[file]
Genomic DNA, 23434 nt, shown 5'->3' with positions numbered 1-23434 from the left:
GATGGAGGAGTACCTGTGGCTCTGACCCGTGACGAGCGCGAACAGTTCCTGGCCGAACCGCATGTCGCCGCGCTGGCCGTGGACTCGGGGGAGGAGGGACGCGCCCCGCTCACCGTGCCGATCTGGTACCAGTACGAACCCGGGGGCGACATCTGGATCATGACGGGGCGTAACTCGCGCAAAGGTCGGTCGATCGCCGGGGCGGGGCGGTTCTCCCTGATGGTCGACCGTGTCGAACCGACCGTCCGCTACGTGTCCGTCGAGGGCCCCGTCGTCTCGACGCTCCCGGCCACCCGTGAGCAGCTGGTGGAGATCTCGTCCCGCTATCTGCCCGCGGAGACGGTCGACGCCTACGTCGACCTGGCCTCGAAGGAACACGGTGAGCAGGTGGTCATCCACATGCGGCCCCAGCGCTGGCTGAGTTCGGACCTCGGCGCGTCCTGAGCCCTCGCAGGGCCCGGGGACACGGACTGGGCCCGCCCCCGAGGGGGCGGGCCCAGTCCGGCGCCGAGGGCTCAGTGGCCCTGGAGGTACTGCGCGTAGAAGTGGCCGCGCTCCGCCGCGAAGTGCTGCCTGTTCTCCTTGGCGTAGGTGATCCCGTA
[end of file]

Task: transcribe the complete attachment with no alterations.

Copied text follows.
Genomic DNA, 23434 nt, shown 5'->3' with positions numbered 1-23434 from the left:
GATGGAGGAGTACCTGTGGCTCTGACCCGTGACGAGCGCGAACAGTTCCTGGCCGAACCGCATGTCGCCGCGCTGGCCGTGGACTCGGGGGAGGAGGGACGCGCCCCGCTCACCGTGCCGATCTGGTACCAGTACGAACCCGGGGGCGACATCTGGATCATGACGGGGCGTAACTCGCGCAAAGGTCGGTCGATCGCCGGGGCGGGGCGGTTCTCCCTGATGGTCGACCGTGTCGAACCGACCGTCCGCTACGTGTCCGTCGAGGGCCCCGTCGTCTCGACGCTCCCGGCCACCCGTGAGCAGCTGGTGGAGATCTCGTCCCGCTATCTGCCCGCGGAGACGGTCGACGCCTACGTCGACCTGGCCTCGAAGGAACACGGTGAGCAGGTGGTCATCCACATGCGGCCCCAGCGCTGGCTGAGTTCGGACCTCGGCGCGTCCTGAGCCCTCGCAGGGCCCGGGGACACGGACTGGGCCCGCCCCCGAGGGGGCGGGCCCAGTCCGGCGCCGAGGGCTCAGTGGCCCTGGAGGTACTGCGCGTAGAAGTGGCCGCGCTCCGCCGCGAAGTGCTGCCTGTTCTCCTTGGCGTAGGTGATCCCGTA